Smith has worked on Capitol Hill in several capacities and has served as a senior fellow at the Brooking Institution and is the former director of WashU’s Weidenbaum Center on the Economy, Government, and Public Policy. He has also authored or co-authored six books on congressional politics and recently a book on the formation of the Russian State Duma. He is working on books on party leadership in the U.S. Senate and the nature of party effects on congressional voting. Smith also directs The American Panel Survey (TAPS), a national political opinion poll that goes out each month to the same group of about 2000 citizens.
A recent survey conducted by the Weidenbaum Center at Washington University in St. Louis found that a majority of voters — 95% of Democrats and 54% of Republicans — recognize evidence for climate change. But partisans differ in how serious they view the issue, what they believe is causing global warming and their support for policies to address the problem.
Recently, Washington University in St. Louis political experts Steven Smith, Betsy Sinclair and Andrew Reeves sat down to discuss the reliability of the 2020 polls, as well as election integrity and voter confidence in the election outcome.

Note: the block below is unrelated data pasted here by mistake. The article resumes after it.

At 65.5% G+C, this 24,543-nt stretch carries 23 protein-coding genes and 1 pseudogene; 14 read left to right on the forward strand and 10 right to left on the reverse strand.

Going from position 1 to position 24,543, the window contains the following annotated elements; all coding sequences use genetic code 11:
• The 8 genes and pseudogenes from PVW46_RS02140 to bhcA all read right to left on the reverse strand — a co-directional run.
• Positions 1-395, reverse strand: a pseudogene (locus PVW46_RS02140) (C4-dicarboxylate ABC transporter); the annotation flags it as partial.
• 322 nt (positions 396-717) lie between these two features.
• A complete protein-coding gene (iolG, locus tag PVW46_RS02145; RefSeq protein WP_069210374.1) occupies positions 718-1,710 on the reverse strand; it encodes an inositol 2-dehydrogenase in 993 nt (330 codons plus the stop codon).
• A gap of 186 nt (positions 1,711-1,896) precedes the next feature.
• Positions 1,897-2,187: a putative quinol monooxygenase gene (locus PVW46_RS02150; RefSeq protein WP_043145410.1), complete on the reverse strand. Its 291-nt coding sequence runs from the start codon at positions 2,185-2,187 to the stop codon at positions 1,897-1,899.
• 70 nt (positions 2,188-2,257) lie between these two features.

Three political science experts at Washington University in St. Louis discuss the battle for control of the U.S. Senate and House. This roundtable discussion is the first of a two-part 2020 election series aimed to help listeners better understand the news, polls and issues in this year’s election.
Daniel Epps, associate professor in the School of Law at Washington University in St. Louis, and Steven Smith, Kate M. Gregg Distinguished Professor of Social Science, weigh in on who has the most to lose before the election if a nomination is completed, how this situation differs from the Senate-stalled Merrick Garland nomination in 2016 and why the nomination system needs to change.
Who leads on election night, which may change as mail-in and challenged ballots are counted after Election Day, is surely to influence who considers the vote count to be accurate. This could get ugly. Just how ugly will be determined by the quality of election administration and the rhetoric of political leaders.